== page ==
At this, Tim just shoves Jessica into the hole and waits for her to retrieve his golf ball. When she climbs back up, her mood light is gone, and she has hell in her eyes. This is war. While I’m not generally a fan of movies that pit scruffy little urchins against well-paid television stars, in this case I think the kid might stand a fighting chance, so I’m game.
Jessica runs home ahead of Tim, who lags behind talking on his cell phone to his agent, whom he berates for getting him cast in “Riding the Bullet” without an escape clause. After all, he was in Seventh Heaven — and while Jessica Biel is getting cast in kickass stuff like the Texas Chainsaw remake and a Blade movie, he is stuck babysitting! Someone is gonna pay.
When Tim finishes yelling at his agent and steps into the house, he is floored at what he sees. It seems as though Jessica has gone and hired graffiti-artist-turned-No Doubt-record-cover-inspirer Stephen Sprouse to trash the joint! Considering he just passed away last March, I think it’s a nice tribute on the part of the filmmakers to feature his work here, although if they’re not careful, viewers might start thinking that this domestic drama about babysitting is some kind of “supernatural thriller” with deceased artists painting living rooms and all such nonsense…
Tim is floored — not since “Don’t Tell Mom, the Babysitter’s Dead” has he seen a house fall into such disarray when the parents were gone. He wonders briefly if he still has Christina Applegate’s number in his cell phone… he needs to stage a huge fashion show in the backyard, and fast!
Tim rushes into the kitchen looking for Jessica, and finds that the little brat has also set his brand-new copy of the DaVinci Code on fire in the kitchen sink! Now the dishes are ruined, the room stinks, and he has nothing to read on his bus ride home. At this point, I start to lose interest — can’t he just set the place on fire or something? The house is a mess — the parents would probably kill for the insurance money.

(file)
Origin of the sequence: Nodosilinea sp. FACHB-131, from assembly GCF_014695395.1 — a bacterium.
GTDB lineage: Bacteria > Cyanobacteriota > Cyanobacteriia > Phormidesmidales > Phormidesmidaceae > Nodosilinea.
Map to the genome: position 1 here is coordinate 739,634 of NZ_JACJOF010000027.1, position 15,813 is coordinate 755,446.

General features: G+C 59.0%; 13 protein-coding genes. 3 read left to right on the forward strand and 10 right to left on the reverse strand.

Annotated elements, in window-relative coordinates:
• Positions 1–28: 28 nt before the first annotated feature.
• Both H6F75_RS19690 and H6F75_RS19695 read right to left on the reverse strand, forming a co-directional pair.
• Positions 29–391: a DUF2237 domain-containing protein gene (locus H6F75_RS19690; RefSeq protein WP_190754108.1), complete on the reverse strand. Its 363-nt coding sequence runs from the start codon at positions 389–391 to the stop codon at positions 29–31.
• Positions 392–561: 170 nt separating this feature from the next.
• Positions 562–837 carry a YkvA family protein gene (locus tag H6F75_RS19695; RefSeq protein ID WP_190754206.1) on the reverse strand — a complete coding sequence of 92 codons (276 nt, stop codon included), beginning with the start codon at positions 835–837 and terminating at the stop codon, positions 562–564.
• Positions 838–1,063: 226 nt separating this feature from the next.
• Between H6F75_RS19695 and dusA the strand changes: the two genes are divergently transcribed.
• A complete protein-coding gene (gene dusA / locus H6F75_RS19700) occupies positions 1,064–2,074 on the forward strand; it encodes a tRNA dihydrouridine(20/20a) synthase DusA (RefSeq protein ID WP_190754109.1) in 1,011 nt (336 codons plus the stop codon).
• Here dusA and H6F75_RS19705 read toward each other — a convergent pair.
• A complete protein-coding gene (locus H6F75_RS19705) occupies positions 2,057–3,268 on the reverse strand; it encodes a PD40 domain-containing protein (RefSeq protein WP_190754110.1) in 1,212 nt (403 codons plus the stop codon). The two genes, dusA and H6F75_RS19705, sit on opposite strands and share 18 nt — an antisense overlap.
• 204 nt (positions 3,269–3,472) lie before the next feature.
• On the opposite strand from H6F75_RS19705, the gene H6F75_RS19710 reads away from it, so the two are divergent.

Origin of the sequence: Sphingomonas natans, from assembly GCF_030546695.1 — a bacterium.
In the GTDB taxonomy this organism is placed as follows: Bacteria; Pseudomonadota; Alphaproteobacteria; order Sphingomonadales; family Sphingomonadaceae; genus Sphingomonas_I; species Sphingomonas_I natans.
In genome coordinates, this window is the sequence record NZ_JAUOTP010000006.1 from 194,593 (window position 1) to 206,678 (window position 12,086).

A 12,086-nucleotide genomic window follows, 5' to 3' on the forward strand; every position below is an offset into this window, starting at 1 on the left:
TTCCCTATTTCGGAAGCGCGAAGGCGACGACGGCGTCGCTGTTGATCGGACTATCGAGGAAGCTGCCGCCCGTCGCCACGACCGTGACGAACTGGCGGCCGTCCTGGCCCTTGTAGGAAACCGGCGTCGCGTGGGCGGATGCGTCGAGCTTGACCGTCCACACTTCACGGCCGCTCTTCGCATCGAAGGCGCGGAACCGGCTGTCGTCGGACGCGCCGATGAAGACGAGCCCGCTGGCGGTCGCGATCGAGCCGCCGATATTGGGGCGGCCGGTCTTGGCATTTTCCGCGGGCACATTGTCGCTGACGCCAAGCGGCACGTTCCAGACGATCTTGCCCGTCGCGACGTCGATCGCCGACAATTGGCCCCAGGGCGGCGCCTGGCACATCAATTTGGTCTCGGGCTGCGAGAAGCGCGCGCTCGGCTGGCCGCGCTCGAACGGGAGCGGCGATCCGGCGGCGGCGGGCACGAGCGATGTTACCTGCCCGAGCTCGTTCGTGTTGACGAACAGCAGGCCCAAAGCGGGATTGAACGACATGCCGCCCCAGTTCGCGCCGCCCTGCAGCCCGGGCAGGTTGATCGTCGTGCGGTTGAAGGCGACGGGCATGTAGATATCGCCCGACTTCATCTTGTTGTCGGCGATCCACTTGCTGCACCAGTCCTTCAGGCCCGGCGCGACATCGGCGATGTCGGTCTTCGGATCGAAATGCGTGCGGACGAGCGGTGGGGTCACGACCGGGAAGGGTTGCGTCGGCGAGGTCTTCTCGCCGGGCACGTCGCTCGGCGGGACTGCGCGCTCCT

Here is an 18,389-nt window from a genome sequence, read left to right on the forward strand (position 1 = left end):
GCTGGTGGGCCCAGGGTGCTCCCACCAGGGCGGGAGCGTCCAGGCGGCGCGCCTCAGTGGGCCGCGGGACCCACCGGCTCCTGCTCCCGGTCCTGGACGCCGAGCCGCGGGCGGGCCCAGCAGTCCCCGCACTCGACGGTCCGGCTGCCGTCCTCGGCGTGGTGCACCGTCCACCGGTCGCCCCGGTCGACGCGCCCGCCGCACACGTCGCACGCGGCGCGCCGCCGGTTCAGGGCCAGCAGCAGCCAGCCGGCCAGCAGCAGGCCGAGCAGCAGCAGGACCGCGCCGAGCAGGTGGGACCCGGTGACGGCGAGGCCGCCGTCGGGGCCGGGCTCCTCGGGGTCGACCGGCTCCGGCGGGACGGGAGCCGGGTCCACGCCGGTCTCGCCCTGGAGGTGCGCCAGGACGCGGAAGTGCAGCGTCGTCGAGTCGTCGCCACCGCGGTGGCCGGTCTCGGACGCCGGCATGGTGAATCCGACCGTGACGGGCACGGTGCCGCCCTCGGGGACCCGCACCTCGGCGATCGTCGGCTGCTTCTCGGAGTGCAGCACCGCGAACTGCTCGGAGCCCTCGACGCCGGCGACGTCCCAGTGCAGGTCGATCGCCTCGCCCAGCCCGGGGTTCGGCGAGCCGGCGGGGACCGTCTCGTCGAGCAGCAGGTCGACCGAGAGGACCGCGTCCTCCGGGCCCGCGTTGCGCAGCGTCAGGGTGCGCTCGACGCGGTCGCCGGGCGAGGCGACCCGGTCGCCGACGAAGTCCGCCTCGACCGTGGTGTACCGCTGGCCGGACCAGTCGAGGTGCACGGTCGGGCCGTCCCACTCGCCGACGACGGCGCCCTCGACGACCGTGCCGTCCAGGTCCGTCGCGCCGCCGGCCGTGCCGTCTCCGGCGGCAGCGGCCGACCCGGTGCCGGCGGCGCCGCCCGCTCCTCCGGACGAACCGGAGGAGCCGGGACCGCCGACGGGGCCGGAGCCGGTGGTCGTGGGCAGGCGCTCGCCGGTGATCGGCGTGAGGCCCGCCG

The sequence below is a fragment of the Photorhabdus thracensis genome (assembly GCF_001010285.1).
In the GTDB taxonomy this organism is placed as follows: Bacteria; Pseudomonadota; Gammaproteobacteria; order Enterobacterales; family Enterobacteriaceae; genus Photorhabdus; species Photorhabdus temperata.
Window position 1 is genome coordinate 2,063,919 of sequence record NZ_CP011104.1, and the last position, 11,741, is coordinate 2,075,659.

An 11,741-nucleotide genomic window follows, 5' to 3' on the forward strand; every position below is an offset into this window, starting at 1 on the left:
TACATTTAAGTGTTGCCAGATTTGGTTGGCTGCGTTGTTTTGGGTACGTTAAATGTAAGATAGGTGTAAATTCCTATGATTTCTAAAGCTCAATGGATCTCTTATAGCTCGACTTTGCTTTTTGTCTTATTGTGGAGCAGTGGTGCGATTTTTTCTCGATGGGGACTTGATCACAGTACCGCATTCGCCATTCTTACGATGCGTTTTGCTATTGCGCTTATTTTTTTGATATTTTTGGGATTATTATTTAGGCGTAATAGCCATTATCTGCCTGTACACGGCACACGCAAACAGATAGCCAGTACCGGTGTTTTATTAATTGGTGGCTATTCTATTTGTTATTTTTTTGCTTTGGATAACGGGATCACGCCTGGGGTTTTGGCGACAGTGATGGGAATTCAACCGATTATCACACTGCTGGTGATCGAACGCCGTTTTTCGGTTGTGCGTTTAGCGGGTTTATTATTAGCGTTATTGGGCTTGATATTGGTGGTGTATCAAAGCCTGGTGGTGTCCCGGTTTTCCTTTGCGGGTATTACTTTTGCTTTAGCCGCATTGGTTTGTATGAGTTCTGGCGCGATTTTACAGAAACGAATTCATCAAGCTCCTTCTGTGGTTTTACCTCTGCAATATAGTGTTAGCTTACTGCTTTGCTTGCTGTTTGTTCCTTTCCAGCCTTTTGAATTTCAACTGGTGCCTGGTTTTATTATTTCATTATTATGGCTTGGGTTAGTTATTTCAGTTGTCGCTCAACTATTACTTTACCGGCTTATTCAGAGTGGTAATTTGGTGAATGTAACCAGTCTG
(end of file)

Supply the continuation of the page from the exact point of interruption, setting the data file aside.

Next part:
Tim runs through the house in a total hissy fit, trying to find Jessica and something else to read. “Where are you?!” he roars. He whizzes past the dining room, the parlor, the graffiti-ed living room, and comes upon a closed door. Tim approaches the door slowly, sweating with anticipation at what might lie behind.. and is thrown to the floor upon touching the knob. Tim rolls over on his side, his hip smarting from where he smacked down on the hardwood in a perfectly arranged pool of light. His eyes move to the door he shudders at what he sees…
Well, I don’t want to give anything away. But let me tell ya — it sure isn’t pretty! While Boogeyman (a remake of Ulli Lommel’s classic psychological horror flick) offers an interesting stalemate between an idealistic young star and a precocious child actor set against the backdrop of a dilapidated house, it never achieves any real scares or surprises, unless you have a phobia of burning sinks. For scary kids in old houses, I’d recommend “The Haunting of Julia” instead.